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ARS Home » Northeast Area » Beltsville, Maryland (BARC) » Beltsville Agricultural Research Center » Sustainable Agricultural Systems Laboratory » Research » Publications at this Location » Publication #378033

Research Project: Cover Crop-Based Weed Management: Defining Plant-Plant and Plant-Soil Mechanisms and Developing New Systems

Location: Sustainable Agricultural Systems Laboratory

Title: Finding the right mix: A framework for selecting seeding rates for cover crop mixtures

item BYBEE-FINLEY, ANN - Cornell University
item CORDEAU, STEPHANE - Inland Northwest Research Alliance, Inra
item YVOZ, SEVERIN - Inland Northwest Research Alliance, Inra
item Mirsky, Steven
item RYAN, MATTHEW - Cornell University

Submitted to: Ecological Applications
Publication Type: Peer Reviewed Journal
Publication Acceptance Date: 5/26/2021
Publication Date: 10/21/2021
Citation: Bybee-Finley, A., Cordeau, S., Yvoz, S., Mirsky, S.B., Ryan, M. 2021. Finding the right mix: A framework for selecting seeding rates for cover crop mixtures. Ecological Applications.

Interpretive Summary: Cover crops are nonmarketed crops used as multi-functional tools to promote agroecosystem function and environmental stewardship. Cover crops can be categorized several ways, including by the functional groups they fall into (e.g., legumes and grasses, winter and summer annuals). Due to the desire to maximize benefits from cover crops, farmers increasingly are planting cover crop mixtures to take advantage of the different strengths of varied cover crop species. However, the performance of any given cover crop in a mix depends on balancing the seeding rates in the mix so that no one species dominates to the detriment of the others. In this study, we conducted field experiments with different seeding rates of cowpea, sunn hemp, pearl millet, and sorghum sudangrass to quantify the interactions among the species based on seeding rate. We found that sorghum sudangrass was most competitive in mixture, followed by sunn hemp, pearl millet, and cowpea. When two species in the same functional group were planted together (such as a grass and a grass), the less competitive species displayed higher levels of intraspecific competition. Using these results and results from other similar studies, we modeled the interaction of these four cover crop species in mixture. Once we verified that the models were a good fit, we identified the optimum seeding rates for species in three- and four-species mixtures to maximize species biomass while minimizing seed cost to maximize the agroecosystem benefits provided. This work can improve seeding rate recommendations to improve cover crop performance, which may encourage farmers to increase adoption of the cover of cover crops.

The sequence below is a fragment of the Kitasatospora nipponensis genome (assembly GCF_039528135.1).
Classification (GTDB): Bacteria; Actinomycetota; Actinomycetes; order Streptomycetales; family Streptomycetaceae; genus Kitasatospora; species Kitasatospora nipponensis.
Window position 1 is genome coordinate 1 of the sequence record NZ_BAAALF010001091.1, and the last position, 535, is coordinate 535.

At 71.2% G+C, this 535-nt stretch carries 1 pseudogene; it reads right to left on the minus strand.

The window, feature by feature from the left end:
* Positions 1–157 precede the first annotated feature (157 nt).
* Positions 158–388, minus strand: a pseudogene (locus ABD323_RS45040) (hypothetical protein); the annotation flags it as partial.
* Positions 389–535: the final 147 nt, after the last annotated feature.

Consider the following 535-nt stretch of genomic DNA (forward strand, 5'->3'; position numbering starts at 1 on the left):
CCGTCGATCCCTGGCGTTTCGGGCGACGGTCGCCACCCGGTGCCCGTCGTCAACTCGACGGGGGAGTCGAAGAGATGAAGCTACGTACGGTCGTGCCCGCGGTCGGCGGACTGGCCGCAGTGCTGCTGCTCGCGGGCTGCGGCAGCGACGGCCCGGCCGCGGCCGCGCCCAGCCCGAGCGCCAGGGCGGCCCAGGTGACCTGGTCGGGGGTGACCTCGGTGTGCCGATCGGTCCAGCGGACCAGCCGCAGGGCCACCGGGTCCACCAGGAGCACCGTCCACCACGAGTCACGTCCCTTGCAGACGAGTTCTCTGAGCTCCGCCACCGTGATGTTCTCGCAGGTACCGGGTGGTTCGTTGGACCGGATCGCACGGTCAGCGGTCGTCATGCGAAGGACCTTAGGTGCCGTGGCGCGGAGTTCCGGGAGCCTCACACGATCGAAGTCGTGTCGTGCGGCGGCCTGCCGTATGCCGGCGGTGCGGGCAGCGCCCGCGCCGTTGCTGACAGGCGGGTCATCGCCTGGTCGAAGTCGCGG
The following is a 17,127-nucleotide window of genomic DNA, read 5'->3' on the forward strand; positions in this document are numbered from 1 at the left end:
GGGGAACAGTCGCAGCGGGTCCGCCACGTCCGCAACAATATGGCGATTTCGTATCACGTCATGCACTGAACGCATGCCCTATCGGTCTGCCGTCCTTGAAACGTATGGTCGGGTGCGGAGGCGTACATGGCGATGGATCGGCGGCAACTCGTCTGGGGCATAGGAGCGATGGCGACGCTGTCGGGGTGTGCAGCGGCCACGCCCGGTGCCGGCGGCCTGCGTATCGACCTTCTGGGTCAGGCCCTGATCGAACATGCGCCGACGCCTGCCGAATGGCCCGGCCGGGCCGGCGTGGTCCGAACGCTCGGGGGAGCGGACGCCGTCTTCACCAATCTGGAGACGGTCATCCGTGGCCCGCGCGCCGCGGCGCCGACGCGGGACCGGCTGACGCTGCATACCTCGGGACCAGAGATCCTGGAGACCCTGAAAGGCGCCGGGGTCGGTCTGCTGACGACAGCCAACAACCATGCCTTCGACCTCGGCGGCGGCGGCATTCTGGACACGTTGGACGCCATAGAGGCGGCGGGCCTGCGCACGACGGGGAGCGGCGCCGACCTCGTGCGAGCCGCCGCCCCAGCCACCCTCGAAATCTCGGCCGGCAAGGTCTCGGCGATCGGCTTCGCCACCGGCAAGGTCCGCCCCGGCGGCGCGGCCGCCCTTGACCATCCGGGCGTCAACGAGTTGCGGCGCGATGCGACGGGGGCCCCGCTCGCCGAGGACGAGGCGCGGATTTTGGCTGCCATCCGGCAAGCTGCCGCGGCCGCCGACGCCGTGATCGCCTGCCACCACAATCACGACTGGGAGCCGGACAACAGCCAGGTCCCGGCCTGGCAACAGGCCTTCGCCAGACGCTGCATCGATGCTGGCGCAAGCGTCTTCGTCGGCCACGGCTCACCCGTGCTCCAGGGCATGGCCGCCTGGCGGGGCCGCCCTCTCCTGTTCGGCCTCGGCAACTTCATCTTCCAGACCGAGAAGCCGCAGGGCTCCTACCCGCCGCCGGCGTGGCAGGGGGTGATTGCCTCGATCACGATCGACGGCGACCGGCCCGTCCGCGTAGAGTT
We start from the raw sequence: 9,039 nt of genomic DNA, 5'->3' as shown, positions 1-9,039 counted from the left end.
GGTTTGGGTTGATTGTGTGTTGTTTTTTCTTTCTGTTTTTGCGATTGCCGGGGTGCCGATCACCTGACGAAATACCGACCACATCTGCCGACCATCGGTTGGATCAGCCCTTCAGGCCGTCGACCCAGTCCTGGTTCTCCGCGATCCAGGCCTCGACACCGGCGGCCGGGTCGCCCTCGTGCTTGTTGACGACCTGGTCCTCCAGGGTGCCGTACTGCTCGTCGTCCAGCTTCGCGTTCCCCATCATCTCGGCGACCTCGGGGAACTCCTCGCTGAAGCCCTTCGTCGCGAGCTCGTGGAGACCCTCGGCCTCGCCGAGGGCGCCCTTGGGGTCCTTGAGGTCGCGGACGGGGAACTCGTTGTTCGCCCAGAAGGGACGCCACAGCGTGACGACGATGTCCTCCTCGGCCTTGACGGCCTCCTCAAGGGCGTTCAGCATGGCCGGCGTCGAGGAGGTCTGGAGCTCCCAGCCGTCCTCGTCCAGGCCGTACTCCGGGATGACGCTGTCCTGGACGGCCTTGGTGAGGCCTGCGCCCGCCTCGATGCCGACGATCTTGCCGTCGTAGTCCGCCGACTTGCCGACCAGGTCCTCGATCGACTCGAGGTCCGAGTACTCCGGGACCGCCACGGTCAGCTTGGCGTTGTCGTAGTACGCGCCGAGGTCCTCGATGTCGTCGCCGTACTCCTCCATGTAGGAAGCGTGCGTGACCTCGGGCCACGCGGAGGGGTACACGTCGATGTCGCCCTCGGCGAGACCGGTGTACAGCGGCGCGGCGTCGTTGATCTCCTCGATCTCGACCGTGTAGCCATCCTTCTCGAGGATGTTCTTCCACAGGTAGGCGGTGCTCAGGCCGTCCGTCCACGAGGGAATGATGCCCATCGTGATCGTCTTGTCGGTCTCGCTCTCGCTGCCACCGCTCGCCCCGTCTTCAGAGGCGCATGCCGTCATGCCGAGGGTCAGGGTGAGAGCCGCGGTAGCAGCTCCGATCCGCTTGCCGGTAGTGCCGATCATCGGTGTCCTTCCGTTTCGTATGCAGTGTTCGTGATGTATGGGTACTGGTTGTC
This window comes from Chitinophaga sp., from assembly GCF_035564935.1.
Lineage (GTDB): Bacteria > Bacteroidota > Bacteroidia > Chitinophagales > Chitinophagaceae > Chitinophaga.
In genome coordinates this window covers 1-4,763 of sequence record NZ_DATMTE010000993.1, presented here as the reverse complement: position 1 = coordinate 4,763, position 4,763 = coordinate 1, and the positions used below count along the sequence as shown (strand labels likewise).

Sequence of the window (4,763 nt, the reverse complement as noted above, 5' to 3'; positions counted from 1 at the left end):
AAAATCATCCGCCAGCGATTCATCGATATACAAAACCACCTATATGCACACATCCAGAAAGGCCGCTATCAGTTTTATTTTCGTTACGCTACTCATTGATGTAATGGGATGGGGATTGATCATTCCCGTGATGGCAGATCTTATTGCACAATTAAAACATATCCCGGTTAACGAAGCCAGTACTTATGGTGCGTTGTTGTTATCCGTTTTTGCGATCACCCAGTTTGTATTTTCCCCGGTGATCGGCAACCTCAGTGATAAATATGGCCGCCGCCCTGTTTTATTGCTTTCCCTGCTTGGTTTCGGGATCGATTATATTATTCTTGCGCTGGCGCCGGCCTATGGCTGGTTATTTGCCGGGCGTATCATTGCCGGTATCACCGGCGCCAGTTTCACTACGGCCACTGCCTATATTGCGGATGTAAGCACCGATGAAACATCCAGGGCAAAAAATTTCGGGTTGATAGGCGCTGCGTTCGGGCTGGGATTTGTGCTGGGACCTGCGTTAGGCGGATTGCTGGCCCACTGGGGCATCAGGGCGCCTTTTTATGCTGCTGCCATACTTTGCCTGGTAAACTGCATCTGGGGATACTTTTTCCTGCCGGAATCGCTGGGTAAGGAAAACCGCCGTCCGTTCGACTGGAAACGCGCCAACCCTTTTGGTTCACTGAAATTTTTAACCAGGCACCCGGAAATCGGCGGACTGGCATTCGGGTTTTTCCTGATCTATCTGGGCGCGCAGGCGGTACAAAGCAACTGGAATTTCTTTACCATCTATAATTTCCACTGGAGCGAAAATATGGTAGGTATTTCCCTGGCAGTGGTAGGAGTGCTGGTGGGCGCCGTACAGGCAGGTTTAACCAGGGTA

Technical Abstract: Cover crop mixtures have the potential to provide more ecosystem services than cover crop monocultures. However, non-optimized seeding rates that are typically recommended (i.e., seeding rates in pure stand divided by the number of species in the mix) often result in one or two competitive species dominating the mixture, and thus limiting the amount of ecosystem services that are provided. We developed an analytical framework for selecting seeding rates for cover crop mixtures that maximize multifunctionality while minimizing costs. The framework was developed using data from a field experiment, which included six response surface designs of two-species mixtures, as well as a factorial replacement design of three- and four-species mixtures. We quantified intra- and interspecific competition among two grasses and two legume cover crop species: pearl millet [Pennisetum glaucum (L.) R. Br.], sorghum sudangrass [Sorghum bicolor (L.) Moench × S. sudanense (Piper) Stapf], sunn hemp (Crotalaria juncea L.), and cowpea [Vigna unguiculata (L.) Walp]. Yield-density models were fit to estimate intra and interspecific competition coefficients for each biculture. The hierarchy from most to least competitive was sorghum sudangrass > sunn hemp > pearl millet > cowpea. Intraspecific competition of a less competitive species was the greatest when the biculture was composed of two species in the same functional group (i.e., grass-grass, legume-legume). Competition coefficients were used to build models that estimated the biomass of each cover crop species in three- and four-species mixtures. The competition coefficients and models were validated with an additional nine site-years of an experiment that had the same cover crop mixtures. The biomass of a species in a site-year was accurately predicted 69% of the time (low root mean square error, correlation > 0.5, not biased, r2 > 0.5). Applying the framework, we designed three- and four-species mixtures (i.e., identifying relative seeding rates) that produced high biomass with high species evenness (i.e., high multifunctionality) at low seed costs based on a Pareto front analysis of 10,418 mixtures. Accounting for competition when constructing cover crop mixtures can improve the ecosystem services provided, and such an advancement would likely lead to greater farmer adoption.